It is also true that the signatories of the said letter have been feeling that the Congress was drifting towards authoritarian culture and their sane voice was going unheard. They would want to link this phenomenon to the election results which did not show any improvement in the performance of Congress, particularly in rural areas.

Azad knows that all signatories to the letter have fallen from grace. But his case is somewhat pitiable. His long and faithful adherence to the Nehru-Gandhi ruling house needed to be given special treatment. Perhaps he feels insulted and let down.

About two months ago, newspapers reported Azad’s exclusive meeting with Prime Minister Modi. Nobody knows what transpired between them. Any disinterested person would infer that this could be a courtesy meeting between the two leaders who have a long association between themselves. Azad had toned down his criticism of the NDA government and even lauded some of the measures it had taken. We are aware that within the opposition there are people of independent opinion who have in privately expressed disgust with some senior Congress leaders listing of Congress’ wrong thinking and wrong-doings.

We are aware that the Congress in concert with some Leftists and other opposition leaders in the parliament developed a culture of opposing each and everything NDA government proposed by way of improving the economic and social conditions of the people. In disrupting the business of the house, in creating a ruckus, in making fabricated statements, in hurling muffled abuses on BJP and in distorting facts, Congress left no stone unturned. Its leader coined the obnoxious phrase chowkidar chor hai” to disgrace the Prime Minister of India. No public leader worth his salt, belonging to any party, would descend to such depths. We are sure that Azad would never be a supporter of such perverted ideology. These things must have weighed heavy on his mind.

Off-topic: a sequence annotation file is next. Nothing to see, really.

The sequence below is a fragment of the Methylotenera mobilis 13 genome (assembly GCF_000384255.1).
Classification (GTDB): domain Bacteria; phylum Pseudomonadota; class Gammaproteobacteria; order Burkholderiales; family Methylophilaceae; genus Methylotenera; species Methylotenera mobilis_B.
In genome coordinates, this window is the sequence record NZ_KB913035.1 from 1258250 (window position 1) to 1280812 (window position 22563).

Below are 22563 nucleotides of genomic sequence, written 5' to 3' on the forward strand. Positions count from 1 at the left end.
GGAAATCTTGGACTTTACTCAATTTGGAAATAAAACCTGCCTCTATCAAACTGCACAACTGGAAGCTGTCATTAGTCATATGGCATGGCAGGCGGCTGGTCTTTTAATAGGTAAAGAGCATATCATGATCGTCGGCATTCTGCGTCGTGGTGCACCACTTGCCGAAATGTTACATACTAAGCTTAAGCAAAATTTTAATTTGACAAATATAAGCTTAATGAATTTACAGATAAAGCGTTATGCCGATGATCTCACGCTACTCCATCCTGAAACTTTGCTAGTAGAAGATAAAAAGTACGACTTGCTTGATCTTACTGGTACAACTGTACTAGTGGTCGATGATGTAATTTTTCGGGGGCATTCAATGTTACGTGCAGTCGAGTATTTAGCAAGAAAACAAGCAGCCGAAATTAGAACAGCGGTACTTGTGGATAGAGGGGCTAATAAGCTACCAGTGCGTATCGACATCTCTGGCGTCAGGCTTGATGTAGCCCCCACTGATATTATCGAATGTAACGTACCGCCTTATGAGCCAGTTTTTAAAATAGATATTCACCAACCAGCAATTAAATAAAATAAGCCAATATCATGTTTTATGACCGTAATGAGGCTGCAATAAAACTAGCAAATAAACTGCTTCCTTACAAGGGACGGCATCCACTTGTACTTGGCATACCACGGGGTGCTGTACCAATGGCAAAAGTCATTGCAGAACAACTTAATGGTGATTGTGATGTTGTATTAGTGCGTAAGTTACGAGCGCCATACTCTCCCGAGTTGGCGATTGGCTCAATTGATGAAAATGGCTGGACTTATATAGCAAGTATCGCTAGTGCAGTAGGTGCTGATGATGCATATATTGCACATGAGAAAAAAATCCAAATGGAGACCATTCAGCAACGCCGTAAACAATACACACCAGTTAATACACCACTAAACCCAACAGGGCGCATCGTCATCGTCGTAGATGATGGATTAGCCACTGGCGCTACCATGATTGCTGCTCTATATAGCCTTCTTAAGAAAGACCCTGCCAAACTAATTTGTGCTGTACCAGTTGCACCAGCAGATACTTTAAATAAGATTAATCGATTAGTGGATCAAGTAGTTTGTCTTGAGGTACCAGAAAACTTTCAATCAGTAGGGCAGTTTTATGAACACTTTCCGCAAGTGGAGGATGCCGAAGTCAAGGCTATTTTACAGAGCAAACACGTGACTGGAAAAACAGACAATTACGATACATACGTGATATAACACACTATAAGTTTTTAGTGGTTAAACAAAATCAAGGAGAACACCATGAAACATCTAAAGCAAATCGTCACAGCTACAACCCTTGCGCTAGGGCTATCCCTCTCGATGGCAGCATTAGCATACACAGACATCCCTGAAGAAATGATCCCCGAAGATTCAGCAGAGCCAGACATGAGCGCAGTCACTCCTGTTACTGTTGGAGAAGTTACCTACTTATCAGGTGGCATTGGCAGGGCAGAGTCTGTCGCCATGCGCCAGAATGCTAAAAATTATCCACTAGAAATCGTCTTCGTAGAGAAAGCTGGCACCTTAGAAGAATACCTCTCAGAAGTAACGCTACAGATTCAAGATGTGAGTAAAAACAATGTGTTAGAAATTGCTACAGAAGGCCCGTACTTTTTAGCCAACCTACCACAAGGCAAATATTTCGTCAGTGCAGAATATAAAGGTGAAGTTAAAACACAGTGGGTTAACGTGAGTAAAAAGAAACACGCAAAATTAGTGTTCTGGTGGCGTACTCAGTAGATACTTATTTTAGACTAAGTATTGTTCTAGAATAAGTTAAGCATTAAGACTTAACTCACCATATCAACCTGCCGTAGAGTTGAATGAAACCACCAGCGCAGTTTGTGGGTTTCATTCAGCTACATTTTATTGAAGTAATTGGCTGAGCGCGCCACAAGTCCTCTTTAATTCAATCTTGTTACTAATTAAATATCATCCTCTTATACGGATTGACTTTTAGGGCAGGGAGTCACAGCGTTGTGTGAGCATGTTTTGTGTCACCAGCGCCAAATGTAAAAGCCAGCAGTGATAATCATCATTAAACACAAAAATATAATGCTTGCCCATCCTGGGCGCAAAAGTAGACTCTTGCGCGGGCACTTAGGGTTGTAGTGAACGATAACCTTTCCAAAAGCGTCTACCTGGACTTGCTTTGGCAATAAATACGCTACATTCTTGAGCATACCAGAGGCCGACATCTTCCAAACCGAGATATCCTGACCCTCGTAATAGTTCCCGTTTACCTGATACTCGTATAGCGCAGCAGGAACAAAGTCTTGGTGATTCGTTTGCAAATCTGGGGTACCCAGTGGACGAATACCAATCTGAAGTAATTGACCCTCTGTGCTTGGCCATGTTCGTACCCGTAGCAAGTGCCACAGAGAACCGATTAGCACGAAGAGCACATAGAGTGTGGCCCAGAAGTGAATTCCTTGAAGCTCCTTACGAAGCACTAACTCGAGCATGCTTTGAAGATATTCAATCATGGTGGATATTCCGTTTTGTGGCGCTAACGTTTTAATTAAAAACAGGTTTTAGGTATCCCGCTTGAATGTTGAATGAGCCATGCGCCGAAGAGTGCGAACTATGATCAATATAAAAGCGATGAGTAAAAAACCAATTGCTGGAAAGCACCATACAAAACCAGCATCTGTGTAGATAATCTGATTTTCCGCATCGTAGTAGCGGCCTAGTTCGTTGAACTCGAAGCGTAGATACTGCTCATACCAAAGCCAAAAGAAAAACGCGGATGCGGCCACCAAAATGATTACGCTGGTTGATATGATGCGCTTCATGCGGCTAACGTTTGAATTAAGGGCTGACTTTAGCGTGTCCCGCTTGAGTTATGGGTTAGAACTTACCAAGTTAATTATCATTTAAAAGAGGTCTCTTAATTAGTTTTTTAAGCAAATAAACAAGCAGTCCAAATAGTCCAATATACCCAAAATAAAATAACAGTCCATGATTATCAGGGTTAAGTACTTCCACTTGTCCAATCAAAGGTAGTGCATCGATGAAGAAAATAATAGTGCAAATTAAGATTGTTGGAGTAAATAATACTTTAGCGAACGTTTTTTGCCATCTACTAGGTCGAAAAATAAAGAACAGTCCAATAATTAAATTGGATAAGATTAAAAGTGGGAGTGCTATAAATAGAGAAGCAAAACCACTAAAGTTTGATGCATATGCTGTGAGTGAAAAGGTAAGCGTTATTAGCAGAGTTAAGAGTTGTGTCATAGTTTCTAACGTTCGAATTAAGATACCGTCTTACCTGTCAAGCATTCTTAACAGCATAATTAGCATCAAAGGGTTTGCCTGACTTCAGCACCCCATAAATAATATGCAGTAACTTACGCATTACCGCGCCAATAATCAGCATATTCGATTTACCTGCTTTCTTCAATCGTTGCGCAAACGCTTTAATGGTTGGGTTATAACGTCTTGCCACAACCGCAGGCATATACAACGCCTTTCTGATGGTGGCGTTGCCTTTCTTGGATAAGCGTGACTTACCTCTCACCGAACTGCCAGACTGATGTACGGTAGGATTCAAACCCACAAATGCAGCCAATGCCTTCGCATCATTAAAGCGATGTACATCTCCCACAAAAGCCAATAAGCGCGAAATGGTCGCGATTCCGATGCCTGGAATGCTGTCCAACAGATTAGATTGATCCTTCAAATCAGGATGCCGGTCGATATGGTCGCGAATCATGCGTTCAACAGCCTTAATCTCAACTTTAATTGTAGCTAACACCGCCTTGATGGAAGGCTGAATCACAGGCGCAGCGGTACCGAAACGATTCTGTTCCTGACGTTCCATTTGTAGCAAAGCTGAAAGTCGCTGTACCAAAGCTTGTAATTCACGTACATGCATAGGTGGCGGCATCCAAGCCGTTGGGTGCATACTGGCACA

In the context of state assembly election 2015, Mufti Muhammad Saeed had categorically stated that the Chief Minister of the State has to be a Muslim and from the valley. In the coalition government which the Congress formed with PDP, the arrangement of sharing the tenure was agreed upon. Mufti Saeed completed his tenure of 3 years and then Azad was made the Congress Chief Minister of the alliance government. He had hardly completed a year when Mufti pulled the rug under his feet and the government fell. This incident shows how the mind of Kashmir –based leadership works. We have noted that during past one year or more, while Azad has been less seen and heard in television and radio, his counterweight Saifu’d-Din Soz has been vociferous about criticizing NDA administration and toeing the line of Kashmir separatists and hardliners, something that suits the Congress High Command.

Azad’s earlier meeting with Modi, the signing of a letter by senior 22 members of Congress and his silent distancing from the Congress camera are clear indications that he is uncomfortable with his position in the Congress. In the UT of Jammu and Kashmir, delimitation of constituencies is underway despite Farooq & Co declaring their non-cooperation with the Commission. Nevertheless, delimitation will be carried out to be followed by-elections in the UT. Azad has his constituency through the contest in the previous run-up to Rajya Sabha membership was neck to neck and he being hugely experienced in Indian electoral mechanism, managed to win the seat. A man of his experience, knowledge and manoeuvrability will be an asset to a nationalist government now in place in New Delhi. Prime Minister has already hinted at it.